Let India Focus On ‘Making the Future’

U.S. President Barack Obama recently called on Americans to achieve global competitiveness through innovation in order to win the future. He hoped that the economy was growing again leaving behind the worst recession of past two years. He mentioned China and India in his speech acknowledging that the two countries were spending more on education with greater focus on math and science, and were also investing in research and new technologies. He noted that the world had changed, the competition for jobs was real and for many, the change had been painful. However, he was quite optimistic that his country would be able to maintain it’s supremacy in the world in the coming future, too. The very fact that Obama had to emphasise on winning the future clearly shows that he felt that the battle for the future was on and China and India were two strong contenders for the same. Since the battle is going to be a long drawn one, there is bound to be lot of uncertainties especially because China has authoritative one Party regime whereas India’s democracy is like a lame-duck. This may perhaps help Americans to continue to be the world leaders, if they fight well the present chaos facing their economy. 
Talking about China, it has the most impressive economy in the world but lacks natural and other resources.  There is a possibility that with the increasing demands of its growing middle class, China could run a trade deficit along with a weakening currency in a few years time. It is also recognised that China has better government policy makers whose most of the recommendations are followed by the governing Communist Party. However, the lack of democracy and ever increasing disparities between rich and poor can act as a big destabilising force in coming years and adversely affect China’s march ahead. India, on the other hand, has leadership in the IT industry and has a vast pool of English speaking reasonably qualified young boys and girls who are the basic raw material for the fast growing service industry. But India’s governance is burdened with too much of corruption at every stage, infrastructure is known to be pathetic and the legal system lacks credibility. There should be no illusion that India is any where in sight competing with China.

Let us examine the textile and apparel industry of India and China. India had set the target to achieve $50bn exports by 2010. India’s Exports in 2004-05 were $14bn and in 2005-06: $ 17bn. India’s official target in 2005, at the end of the quota system, was to achieving 7-8% share in the coming three years, and about 15 to 16% by the year 2010. Today, our leaders expect to achieve 20% per annum growth in exports over the next five years which would double India’s share of the global textile industry to about 6.6%.  India expects exports to be $24bn (about 4.5% of the global trade) for the current fiscal against the estimated  $20bn in 2009-2010. Experts believe this could reach $80bn in 10 years, or 8% of the world market.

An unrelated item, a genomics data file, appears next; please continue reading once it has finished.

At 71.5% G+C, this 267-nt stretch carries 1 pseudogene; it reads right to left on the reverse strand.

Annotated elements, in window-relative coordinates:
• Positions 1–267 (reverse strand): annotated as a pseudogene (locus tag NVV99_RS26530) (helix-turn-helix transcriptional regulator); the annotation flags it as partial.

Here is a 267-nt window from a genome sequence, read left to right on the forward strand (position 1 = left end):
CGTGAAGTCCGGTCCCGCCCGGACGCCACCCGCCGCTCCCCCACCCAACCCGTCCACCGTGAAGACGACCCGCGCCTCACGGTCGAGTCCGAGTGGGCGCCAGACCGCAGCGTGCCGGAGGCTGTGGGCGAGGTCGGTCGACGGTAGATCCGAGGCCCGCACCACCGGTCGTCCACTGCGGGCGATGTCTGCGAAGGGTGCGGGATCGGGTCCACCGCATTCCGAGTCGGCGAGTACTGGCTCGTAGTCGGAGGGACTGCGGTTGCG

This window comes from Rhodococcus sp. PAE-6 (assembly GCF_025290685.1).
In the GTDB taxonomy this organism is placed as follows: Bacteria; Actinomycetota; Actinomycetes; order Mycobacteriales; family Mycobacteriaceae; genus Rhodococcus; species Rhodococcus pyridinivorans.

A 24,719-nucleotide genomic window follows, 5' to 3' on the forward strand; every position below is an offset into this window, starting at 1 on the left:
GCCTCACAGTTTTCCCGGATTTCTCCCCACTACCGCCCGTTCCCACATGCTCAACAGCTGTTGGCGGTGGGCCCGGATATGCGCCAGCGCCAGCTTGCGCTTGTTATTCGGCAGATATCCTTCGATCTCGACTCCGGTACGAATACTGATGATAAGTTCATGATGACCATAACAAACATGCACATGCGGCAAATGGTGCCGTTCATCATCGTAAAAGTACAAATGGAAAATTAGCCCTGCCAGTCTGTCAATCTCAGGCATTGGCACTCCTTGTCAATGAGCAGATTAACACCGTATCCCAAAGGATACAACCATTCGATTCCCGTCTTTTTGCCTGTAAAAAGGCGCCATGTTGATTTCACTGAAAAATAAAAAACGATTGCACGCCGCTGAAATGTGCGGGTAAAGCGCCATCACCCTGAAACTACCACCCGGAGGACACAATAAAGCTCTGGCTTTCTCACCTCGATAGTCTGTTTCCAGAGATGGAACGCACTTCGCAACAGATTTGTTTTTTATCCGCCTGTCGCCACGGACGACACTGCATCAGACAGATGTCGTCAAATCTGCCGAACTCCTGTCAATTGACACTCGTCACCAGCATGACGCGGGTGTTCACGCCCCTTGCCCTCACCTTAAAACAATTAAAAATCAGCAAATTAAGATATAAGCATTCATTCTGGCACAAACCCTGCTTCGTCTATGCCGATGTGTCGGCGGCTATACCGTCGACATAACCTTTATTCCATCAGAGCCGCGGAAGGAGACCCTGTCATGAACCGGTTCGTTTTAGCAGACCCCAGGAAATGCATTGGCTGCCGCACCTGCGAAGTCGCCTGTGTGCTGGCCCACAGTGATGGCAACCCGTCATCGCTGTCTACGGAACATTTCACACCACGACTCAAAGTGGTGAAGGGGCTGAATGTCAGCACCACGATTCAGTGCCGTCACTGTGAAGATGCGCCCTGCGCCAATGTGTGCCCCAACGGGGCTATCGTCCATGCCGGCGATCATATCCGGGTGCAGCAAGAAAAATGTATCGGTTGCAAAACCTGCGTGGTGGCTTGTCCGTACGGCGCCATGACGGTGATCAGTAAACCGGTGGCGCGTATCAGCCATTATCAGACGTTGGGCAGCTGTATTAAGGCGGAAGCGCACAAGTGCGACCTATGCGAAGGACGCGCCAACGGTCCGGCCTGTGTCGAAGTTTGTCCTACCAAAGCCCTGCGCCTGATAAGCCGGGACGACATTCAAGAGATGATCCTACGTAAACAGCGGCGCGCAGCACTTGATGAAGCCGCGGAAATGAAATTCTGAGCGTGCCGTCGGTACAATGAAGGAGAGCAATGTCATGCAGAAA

China’s export of textile and clothes touched $206.53bn in 2010 (Jan.-Dec.), rising 23.59% from previous year. The global trade in textiles and clothing is expected to touch around $800bn by 2014 from the current $500bn. So, the fact-of-the-matter is that we are comparing India – having an annual exports of hardly $24bn (less than 4% global share) – with China having annual exports of more than $206bn and the global share of nearly 40%. Are they comparable? Definitely, No. Even Bangladesh, Indonesia and Vietnam are performing better than India on the export front.

The scenario is more or less similar in almost all spheres of economic activity. Definitely, India is not in the picture when it comes to Obama’s so called ‘war’ to win the future. This ‘war’ is going to be between the US and China and everyone understands that. Obama may have just mentioned India’s name to downplay China’s role but let us not have any illusion. Let them fight that war. As far as India is concerned, we got to manage the present well so that we not only maintain our core competencies and specialities but also try to eliminate our drawbacks, acquire newer skills and hence ‘make’ the future for our billion plus population in the years to come. Let us not try to ‘win’ the future. Instead, let us work all together to ‘make’ it.

G.D. JASUJA
Managing Editor